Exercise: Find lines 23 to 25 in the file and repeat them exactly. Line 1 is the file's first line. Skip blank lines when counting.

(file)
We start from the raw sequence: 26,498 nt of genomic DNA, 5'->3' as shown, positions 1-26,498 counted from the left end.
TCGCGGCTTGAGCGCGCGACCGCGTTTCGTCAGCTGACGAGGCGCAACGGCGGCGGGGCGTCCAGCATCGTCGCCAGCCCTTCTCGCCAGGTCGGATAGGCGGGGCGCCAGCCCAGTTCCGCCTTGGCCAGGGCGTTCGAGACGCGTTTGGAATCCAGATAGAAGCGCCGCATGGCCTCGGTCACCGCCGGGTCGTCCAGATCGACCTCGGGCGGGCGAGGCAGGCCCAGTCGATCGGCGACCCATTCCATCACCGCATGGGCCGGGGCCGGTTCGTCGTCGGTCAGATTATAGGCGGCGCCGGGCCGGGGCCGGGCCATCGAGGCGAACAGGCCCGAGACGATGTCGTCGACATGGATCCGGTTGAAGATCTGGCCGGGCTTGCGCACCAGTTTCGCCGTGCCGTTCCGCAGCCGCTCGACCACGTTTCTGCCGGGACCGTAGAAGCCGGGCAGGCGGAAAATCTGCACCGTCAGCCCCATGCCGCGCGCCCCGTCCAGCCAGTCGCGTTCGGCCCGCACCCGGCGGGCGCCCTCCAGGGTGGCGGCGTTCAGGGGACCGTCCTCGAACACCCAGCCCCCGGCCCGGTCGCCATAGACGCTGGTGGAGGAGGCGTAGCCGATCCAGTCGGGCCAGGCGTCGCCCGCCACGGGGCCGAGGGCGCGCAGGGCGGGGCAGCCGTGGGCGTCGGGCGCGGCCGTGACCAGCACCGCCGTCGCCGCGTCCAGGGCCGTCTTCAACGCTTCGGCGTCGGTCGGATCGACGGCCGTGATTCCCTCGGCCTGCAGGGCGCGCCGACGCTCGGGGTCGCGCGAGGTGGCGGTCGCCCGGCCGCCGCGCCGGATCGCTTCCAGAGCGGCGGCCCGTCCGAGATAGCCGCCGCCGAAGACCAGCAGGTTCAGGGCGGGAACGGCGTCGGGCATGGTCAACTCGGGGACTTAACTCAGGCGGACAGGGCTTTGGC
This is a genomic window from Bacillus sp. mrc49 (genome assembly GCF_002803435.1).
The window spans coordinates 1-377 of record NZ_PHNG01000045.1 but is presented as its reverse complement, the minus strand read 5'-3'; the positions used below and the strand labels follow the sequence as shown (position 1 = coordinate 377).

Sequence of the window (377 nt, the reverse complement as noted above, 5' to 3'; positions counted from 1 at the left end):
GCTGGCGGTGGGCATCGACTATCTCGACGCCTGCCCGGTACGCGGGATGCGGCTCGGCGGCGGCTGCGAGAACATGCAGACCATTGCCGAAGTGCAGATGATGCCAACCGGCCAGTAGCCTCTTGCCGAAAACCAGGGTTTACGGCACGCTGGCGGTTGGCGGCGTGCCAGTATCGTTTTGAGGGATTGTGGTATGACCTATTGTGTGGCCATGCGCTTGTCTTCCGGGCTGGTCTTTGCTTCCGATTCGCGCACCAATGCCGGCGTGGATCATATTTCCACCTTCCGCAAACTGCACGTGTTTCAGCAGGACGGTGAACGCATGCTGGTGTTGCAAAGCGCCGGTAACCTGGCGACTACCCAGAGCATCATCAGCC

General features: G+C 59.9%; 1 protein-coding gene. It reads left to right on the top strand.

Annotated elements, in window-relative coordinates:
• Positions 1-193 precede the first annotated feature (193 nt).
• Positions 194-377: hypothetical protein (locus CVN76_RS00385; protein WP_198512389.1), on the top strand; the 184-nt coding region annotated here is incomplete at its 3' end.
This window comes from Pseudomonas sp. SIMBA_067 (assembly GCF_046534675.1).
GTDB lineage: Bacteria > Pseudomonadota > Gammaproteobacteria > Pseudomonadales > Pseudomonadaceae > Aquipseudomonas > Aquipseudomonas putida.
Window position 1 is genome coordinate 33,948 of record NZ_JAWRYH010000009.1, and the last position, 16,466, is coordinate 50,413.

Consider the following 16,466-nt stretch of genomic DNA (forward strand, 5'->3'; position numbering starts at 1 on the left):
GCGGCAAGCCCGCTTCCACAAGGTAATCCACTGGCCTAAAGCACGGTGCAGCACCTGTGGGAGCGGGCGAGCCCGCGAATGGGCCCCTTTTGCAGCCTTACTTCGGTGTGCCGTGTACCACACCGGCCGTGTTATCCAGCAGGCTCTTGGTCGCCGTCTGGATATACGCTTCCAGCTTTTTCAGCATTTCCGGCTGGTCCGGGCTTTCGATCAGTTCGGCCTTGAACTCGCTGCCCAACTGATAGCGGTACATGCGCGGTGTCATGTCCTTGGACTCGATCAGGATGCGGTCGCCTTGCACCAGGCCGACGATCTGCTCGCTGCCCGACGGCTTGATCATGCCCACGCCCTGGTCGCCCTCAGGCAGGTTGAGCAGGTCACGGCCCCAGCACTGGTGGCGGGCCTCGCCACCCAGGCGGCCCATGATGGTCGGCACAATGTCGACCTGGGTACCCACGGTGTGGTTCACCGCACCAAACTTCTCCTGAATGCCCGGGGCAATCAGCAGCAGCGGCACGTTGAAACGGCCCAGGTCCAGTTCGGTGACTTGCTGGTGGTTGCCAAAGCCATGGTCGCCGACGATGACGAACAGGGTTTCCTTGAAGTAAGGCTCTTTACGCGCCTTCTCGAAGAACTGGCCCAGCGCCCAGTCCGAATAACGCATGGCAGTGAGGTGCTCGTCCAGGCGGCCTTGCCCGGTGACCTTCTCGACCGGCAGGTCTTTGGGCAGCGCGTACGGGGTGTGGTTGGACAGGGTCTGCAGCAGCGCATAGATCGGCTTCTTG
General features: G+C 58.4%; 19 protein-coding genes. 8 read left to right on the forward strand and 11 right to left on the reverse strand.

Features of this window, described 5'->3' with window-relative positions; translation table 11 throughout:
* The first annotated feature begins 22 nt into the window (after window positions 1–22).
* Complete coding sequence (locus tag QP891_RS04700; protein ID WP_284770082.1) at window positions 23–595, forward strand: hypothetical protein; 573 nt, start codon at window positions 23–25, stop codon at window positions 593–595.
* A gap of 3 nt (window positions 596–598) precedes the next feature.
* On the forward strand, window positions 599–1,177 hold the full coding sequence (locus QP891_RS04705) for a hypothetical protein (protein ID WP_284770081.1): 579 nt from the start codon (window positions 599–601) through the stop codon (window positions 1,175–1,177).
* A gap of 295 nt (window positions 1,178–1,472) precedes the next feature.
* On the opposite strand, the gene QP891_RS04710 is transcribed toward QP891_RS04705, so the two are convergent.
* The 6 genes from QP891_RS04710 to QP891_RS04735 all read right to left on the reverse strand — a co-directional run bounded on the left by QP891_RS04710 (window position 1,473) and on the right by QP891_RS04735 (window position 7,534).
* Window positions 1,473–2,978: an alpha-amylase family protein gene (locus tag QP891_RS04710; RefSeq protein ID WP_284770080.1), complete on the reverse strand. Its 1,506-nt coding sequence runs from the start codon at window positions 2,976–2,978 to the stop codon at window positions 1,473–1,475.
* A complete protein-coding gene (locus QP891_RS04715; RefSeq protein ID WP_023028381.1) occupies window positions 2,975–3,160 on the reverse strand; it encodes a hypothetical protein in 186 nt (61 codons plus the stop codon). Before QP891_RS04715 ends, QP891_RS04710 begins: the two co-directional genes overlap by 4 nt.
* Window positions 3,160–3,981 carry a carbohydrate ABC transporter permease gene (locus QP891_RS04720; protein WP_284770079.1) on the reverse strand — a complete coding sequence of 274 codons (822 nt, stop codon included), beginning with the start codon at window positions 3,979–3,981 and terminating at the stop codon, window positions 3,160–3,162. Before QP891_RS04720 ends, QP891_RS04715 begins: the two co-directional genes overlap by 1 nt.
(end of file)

* On the opposite strand, the gene QP891_RS04710 is transcribed toward QP891_RS04705, so the two are convergent.
* The 6 genes from QP891_RS04710 to QP891_RS04735 all read right to left on the reverse strand — a co-directional run bounded on the left by QP891_RS04710 (window position 1,473) and on the right by QP891_RS04735 (window position 7,534).
* Window positions 1,473–2,978: an alpha-amylase family protein gene (locus tag QP891_RS04710; RefSeq protein ID WP_284770080.1), complete on the reverse strand. Its 1,506-nt coding sequence runs from the start codon at window positions 2,976–2,978 to the stop codon at window positions 1,473–1,475.